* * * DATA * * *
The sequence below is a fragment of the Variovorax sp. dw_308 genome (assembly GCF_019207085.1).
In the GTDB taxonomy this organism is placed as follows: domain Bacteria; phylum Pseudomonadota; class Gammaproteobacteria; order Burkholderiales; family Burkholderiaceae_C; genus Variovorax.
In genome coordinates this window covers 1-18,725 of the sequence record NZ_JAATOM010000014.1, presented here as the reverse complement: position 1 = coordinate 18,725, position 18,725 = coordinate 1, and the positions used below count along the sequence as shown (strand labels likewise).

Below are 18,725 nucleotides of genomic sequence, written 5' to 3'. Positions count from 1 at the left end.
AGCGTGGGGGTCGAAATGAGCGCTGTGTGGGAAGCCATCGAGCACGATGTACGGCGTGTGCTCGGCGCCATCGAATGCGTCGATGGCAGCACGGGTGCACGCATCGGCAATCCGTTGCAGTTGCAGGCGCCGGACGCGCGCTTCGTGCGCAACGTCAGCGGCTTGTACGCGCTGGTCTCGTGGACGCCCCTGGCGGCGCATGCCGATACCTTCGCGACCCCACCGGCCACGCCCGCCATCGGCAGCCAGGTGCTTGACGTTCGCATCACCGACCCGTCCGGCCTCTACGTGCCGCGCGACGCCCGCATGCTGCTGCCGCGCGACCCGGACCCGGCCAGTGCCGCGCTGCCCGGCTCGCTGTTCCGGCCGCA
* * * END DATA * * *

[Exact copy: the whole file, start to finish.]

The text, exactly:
The sequence below is a fragment of the Variovorax sp. dw_308 genome (assembly GCF_019207085.1).
In the GTDB taxonomy this organism is placed as follows: domain Bacteria; phylum Pseudomonadota; class Gammaproteobacteria; order Burkholderiales; family Burkholderiaceae_C; genus Variovorax.
In genome coordinates this window covers 1-18,725 of the sequence record NZ_JAATOM010000014.1, presented here as the reverse complement: position 1 = coordinate 18,725, position 18,725 = coordinate 1, and the positions used below count along the sequence as shown (strand labels likewise).

Below are 18,725 nucleotides of genomic sequence, written 5' to 3'. Positions count from 1 at the left end.
AGCGTGGGGGTCGAAATGAGCGCTGTGTGGGAAGCCATCGAGCACGATGTACGGCGTGTGCTCGGCGCCATCGAATGCGTCGATGGCAGCACGGGTGCACGCATCGGCAATCCGTTGCAGTTGCAGGCGCCGGACGCGCGCTTCGTGCGCAACGTCAGCGGCTTGTACGCGCTGGTCTCGTGGACGCCCCTGGCGGCGCATGCCGATACCTTCGCGACCCCACCGGCCACGCCCGCCATCGGCAGCCAGGTGCTTGACGTTCGCATCACCGACCCGTCCGGCCTCTACGTGCCGCGCGACGCCCGCATGCTGCTGCCGCGCGACCCGGACCCGGCCAGTGCCGCGCTGCCCGGCTCGCTGTTCCGGCCGCA